The pandemic shifted consumer banking online - and it isn’t going back. In 2021, three quarters of US adults banked online, including many new customers that opened accounts, downloaded mobile banking apps and established new habits that offer more convenience and flexibility.
While online banking isn’t new, the pandemic made it clear just how important it is for every bank to prioritize a digital presence that empowers customers to perform a wide variety of banking processes online. It’s no longer enough to allow people to check their balance or transfer money, customers want total remote banking, and that requires banks to up their offerings.
Customer experience is king, and customers are looking for convenience and flexibility when it comes to banking. A recent survey from Chase found that 99% of their Gen Z and millennial customers use online banking for a wide variety of tasks including budgeting, checking credit scores and creating savings goals.
Younger generations are not as interested in going into a branch to get customer service, and are leaving traditional banks that don’t offer similar services online.
For example, Ally bank is a fully online bank, and it boasts more than 2 million depositors. The bank has also issued car financing for more than 4.5 million customers. All this from a bank brand that had to build a customer base without any face-to-face interaction. Banks that do have in-person customer relationships can learn from Ally to add to their brick and mortar presence with a robust virtual offering.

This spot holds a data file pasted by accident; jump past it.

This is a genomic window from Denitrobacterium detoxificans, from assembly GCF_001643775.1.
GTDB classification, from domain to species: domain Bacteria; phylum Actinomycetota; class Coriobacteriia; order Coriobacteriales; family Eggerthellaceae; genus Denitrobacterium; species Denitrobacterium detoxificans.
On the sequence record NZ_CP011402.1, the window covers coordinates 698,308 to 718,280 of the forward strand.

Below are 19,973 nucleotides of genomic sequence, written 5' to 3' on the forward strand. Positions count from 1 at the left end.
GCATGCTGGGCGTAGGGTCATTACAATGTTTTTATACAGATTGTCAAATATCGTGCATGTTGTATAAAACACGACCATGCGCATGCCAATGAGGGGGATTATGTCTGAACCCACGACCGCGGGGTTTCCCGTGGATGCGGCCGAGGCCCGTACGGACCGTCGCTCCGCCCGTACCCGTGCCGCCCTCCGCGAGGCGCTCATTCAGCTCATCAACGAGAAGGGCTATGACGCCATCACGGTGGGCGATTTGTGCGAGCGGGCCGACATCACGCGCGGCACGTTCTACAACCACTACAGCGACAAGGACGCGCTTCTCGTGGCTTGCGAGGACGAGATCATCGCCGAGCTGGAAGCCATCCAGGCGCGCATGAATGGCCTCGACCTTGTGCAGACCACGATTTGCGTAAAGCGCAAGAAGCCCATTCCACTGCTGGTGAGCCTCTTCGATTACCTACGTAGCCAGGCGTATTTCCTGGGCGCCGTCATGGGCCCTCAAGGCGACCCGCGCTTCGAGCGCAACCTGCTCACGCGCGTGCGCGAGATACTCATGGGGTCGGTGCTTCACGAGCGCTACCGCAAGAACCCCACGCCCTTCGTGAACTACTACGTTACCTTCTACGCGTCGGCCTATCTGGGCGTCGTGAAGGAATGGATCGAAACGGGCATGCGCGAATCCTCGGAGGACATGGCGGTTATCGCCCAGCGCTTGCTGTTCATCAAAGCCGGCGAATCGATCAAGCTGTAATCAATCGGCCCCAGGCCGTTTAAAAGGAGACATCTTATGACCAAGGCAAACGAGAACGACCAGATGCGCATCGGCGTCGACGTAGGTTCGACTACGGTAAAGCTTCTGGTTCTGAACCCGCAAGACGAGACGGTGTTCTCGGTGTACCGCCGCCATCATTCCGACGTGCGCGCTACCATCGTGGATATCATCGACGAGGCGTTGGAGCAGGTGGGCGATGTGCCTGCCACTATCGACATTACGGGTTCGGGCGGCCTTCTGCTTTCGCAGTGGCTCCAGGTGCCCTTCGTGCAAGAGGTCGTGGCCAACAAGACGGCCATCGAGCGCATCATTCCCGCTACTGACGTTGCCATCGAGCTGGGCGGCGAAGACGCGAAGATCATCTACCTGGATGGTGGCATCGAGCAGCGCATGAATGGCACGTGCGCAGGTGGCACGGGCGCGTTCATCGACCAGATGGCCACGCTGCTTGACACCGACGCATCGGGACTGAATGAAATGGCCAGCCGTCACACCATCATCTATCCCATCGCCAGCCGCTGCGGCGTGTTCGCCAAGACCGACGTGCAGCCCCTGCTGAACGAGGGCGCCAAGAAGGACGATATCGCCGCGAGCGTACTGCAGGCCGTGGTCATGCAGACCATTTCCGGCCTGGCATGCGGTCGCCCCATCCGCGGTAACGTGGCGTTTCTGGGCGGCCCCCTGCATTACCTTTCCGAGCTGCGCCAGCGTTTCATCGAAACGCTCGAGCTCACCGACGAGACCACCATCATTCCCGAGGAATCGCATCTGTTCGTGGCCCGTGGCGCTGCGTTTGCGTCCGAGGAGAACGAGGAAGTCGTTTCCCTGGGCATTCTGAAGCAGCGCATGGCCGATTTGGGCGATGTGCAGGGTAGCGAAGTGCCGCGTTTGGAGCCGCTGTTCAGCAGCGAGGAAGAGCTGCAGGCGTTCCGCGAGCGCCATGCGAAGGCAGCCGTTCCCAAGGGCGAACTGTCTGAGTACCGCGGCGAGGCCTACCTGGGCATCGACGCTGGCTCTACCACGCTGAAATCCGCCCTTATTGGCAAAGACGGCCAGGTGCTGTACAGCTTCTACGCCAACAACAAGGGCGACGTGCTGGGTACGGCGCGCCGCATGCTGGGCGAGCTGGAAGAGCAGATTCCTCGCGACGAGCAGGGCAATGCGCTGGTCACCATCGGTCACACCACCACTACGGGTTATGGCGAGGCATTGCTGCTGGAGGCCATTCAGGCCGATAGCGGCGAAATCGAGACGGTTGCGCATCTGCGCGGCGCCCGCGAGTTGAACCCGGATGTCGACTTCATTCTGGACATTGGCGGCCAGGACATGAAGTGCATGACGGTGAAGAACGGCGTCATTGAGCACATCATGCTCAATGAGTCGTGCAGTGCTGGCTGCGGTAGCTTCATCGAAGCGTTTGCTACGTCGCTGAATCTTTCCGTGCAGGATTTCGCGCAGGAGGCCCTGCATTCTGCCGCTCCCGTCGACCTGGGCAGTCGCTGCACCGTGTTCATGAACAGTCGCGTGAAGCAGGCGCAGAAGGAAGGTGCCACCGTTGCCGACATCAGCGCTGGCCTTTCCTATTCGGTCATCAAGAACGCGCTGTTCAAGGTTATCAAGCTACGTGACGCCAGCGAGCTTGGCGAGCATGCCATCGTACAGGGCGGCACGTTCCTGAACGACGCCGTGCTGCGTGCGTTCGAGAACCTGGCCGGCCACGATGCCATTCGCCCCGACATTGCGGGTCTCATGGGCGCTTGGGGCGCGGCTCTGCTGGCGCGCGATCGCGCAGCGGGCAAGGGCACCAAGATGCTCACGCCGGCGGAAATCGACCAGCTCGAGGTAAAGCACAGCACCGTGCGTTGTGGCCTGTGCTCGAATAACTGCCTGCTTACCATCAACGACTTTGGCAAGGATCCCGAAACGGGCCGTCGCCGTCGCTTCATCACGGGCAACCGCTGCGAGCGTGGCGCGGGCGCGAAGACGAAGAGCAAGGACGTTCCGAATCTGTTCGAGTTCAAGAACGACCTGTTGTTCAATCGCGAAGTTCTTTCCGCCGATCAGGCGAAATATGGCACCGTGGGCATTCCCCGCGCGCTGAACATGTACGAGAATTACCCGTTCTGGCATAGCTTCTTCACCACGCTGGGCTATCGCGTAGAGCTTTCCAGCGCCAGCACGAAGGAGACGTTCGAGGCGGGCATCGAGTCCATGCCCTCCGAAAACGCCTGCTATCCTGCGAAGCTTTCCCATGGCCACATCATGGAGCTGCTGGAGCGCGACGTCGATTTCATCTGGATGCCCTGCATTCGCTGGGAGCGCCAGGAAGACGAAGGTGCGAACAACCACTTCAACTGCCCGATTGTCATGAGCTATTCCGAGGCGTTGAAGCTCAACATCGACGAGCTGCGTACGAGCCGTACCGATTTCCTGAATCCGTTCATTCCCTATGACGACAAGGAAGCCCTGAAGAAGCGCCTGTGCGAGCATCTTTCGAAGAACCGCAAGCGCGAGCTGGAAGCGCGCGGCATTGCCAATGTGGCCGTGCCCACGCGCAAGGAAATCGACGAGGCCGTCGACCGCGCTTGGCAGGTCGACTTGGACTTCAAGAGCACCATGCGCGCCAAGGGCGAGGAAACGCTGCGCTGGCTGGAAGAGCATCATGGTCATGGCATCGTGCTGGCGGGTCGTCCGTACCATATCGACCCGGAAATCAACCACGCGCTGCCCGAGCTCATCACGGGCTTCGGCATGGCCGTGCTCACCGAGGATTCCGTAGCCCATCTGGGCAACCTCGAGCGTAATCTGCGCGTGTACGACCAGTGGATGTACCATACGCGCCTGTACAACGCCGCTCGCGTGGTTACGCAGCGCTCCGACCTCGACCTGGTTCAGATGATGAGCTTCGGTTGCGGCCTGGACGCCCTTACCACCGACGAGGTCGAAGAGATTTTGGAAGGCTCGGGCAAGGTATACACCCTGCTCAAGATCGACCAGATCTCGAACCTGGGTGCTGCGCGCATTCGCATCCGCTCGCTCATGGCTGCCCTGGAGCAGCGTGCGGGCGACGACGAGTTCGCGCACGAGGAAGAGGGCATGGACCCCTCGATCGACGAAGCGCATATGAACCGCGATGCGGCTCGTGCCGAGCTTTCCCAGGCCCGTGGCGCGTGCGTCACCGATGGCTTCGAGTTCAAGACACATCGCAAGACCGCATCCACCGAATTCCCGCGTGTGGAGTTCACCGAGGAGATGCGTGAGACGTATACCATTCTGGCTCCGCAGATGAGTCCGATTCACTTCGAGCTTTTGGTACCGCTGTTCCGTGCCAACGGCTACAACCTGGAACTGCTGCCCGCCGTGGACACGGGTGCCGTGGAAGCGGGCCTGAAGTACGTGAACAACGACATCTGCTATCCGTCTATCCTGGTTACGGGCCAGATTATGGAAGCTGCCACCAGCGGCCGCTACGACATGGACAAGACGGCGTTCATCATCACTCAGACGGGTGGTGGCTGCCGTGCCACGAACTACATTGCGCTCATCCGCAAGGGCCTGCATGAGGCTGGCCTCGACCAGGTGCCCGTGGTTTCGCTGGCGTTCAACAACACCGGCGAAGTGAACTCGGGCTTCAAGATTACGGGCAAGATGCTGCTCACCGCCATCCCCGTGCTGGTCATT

One in five adults have switched banks in the past two years, even though many report that they were satisfied with their old bank. The main takeaway here is that satisfaction isn’t enough to gain loyalty anymore. It takes more to earn a loyal customer, but traditional banks who can offer extensive online services have a better chance at retaining their current customers as well as winning back some customers that have left.
Many traditional banks know, in theory, that digital banking is here to stay, but are unsure of how to improve their digital experience. There is also fear that digital banking is less secure than traditional banking. While cyberattacks do exist, digital banking is safe, and the majority of customers are comfortable with the minor risks that do exist in exchange for a convenient banking experience. Here are four strategies to get with the virtual program:
While a great digital experience will create loyal online customers, the best approach is to ensure that no matter which experience a customer chooses, they feel like it is a seamless one. With each advancement to your virtual offerings, make sure to think through the customer journey to ensure that it’s as cohesive as possible.
For example, a lot of people shop for loans and search for better interest rates online. This naturally leads them to apply for a new account or loan online. What happens when that application process requires them to pick up the phone or go into a local branch to complete the transaction? The answer is that the customer journey is interrupted. Many people may abandon the process if the in-person step is too inconvenient.
It’s important for banks to analyze the common customer journeys across both digital and their brick-and-mortar locations to see where they might be losing customers. These points along the journey are great opportunities to improve the experience with better digital capabilities and gain more transactions in the process.
With every advancement in digital banking, there are new opportunities to make even more improvements. Getting ahead now can ensure that you keep current customers and win more new business before they go digital with someone else.